My colleagues and I also work with Walmart  to make the company more sustainable – from the kinds of products it sells, to the ways that they transport those products, to recycling the materials its uses every day. But do sustainable products and sustainable operations bring us closer as a society to sustainable consumption? That is, can we continue to buy and use what we want, when we want it, and still guarantee that our great great grandchildren will be able to do the same?

Walmart is  a good place to start on the road toward true sustainability. After all, the world’s largest retailer – with some 220 million customers every week– is also the world’s largest customer, with more  than 100,000 suppliers that are eager to meet its needs and wants. So EDF began by helping Walmart develop a better list of wants, such as energy-efficient factories and food production using less water and fertilizer.

A related part of my job is to help Walmart move toward a corporate goal of zero waste – that is 100% beneficial reuse of everything Walmart uses in its daily operations. That means no dumping of stuff into landfills and no incineration.

What we’ve learned together is that there’s the easy stuff – give unused food to food banks, recycle shrink wrap and cardboard. And there’s dozens of other things that can be disassembled or recaptured or repurposed. But not everything is easy. The same things you can’t recycle at home – bathroom trash, broken items, food-contaminated packaging – are even tougher at Walmart scale. Finding ways to reuse things like that takes creativity and innovation.

My conclusion, as EDF and Walmart travel down this road toward sustainability, is that we have to get better and better at keeping materials in play. The longer we can use what’s already been extracted, grown or created, the less quickly we need to extract, grow or create more.

So that’s my goal. To get healthier, more sustainable products on store shelves in the short term, and, long term, to figure out how to use and reuse and recycle the stuff a consumer society produces in such abundance.

Thought for the day: Use it up, wear it out, make do or do without.

 

Photo credit: Walmart Corporate via photopin cc 

What's In Your Home? New Walmart Policy Promises Safer Ingredients In Household And Personal Care Products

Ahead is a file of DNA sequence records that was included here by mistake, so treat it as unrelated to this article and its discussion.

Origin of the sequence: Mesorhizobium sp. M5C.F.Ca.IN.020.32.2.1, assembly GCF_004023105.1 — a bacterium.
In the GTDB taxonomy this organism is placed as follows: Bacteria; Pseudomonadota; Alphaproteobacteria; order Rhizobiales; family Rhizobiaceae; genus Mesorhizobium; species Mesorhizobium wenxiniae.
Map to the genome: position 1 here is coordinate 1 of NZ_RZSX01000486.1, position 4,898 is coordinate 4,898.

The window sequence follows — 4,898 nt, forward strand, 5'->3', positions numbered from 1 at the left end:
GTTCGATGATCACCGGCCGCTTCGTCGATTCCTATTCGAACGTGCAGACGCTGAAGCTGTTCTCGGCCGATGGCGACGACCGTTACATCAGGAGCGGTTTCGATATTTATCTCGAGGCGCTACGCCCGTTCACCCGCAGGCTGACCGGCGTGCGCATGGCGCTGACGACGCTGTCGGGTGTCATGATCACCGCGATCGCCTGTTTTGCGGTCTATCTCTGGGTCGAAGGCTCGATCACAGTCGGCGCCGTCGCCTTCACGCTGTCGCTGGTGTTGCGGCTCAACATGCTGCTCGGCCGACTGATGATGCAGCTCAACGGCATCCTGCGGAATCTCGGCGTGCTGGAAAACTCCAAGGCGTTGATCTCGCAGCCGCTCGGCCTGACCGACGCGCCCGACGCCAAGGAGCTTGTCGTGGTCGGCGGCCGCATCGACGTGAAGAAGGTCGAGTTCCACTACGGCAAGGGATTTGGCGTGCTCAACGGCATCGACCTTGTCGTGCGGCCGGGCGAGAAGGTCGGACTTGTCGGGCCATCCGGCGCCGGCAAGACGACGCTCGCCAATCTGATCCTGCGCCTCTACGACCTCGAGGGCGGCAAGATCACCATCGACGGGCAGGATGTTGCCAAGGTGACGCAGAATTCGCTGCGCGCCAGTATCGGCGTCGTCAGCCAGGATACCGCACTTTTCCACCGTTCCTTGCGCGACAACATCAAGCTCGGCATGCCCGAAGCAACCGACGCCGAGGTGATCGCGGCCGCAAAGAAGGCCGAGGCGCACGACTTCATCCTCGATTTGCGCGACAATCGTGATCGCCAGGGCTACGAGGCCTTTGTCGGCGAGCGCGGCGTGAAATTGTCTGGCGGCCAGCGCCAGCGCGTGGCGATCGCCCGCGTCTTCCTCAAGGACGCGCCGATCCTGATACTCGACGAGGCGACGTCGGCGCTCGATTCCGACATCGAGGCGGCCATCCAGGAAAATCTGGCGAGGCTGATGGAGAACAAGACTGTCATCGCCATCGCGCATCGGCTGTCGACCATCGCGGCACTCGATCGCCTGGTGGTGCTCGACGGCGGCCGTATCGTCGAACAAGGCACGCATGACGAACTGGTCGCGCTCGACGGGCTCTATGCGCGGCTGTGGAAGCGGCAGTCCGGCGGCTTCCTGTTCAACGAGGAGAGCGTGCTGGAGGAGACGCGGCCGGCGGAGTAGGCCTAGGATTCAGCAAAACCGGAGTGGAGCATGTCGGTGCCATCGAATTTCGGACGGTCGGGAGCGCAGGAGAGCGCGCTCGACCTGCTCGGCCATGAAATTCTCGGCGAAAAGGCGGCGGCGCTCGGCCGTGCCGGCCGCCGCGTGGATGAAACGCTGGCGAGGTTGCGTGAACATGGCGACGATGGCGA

By: Sarah Vogel

This content was originally posted on The Huffington Post.

Ever worry about what's in that cleaner you just sprayed all over the house? What about the shampoo your kids use each night? Today, an overwhelming number of products on store shelves and in our homes contain chemicals known to pose health risks to humans. Thanks to a new chemicals policy just announced by Walmart, American consumers are a step closer to having safer, healthier items in their homes.

It may surprise you that Walmart is leading the retail industry in eliminating hazardous chemicals from household products. Under the guidance of Environmental Defense Fund (EDF), Walmart has committed to taking steps that will move the entire industry — from manufacturers to retailers — towards producing and stocking safer products on shelves across America.

At Walmart's Global Sustainability Milestone Meeting, the company unveiled a new policy on chemicals, calling for expanded ingredient disclosure and targeting about ten key chemicals of concern for substitution with safer ingredients. It also plans to take its private brand consumables products through a rigorous screening process for these chemicals.

The commitments made today will impact some 20 percent of the consumables sold at Walmart stores nationwide — the non-food products that you can pour, squeeze, dab or otherwise apply to your body or use in and around your home or car. This includes everyday products like shampoo, baby lotion, cosmetics, paint, spray cleaners and air fresheners.

Regardless of your views on the company, Walmart's ability to transform how business does business is unprecedented. EDF has been working with Walmart since 2006 to protect people and the environment. Harnessing the massive scale of Walmart's business to move hazardous chemicals out of the supply chain and off store shelves will have ripple effects across the entire industry.

Consumers today demand safer products; scientific research points to serious risks of chemical exposures to our health, including cancer, diabetes and infertility. Several years ago, EDF challenged Walmart to remove toxic chemicals from thousands of products on its shelves. Walmart's announcement marks an important step toward doing just that.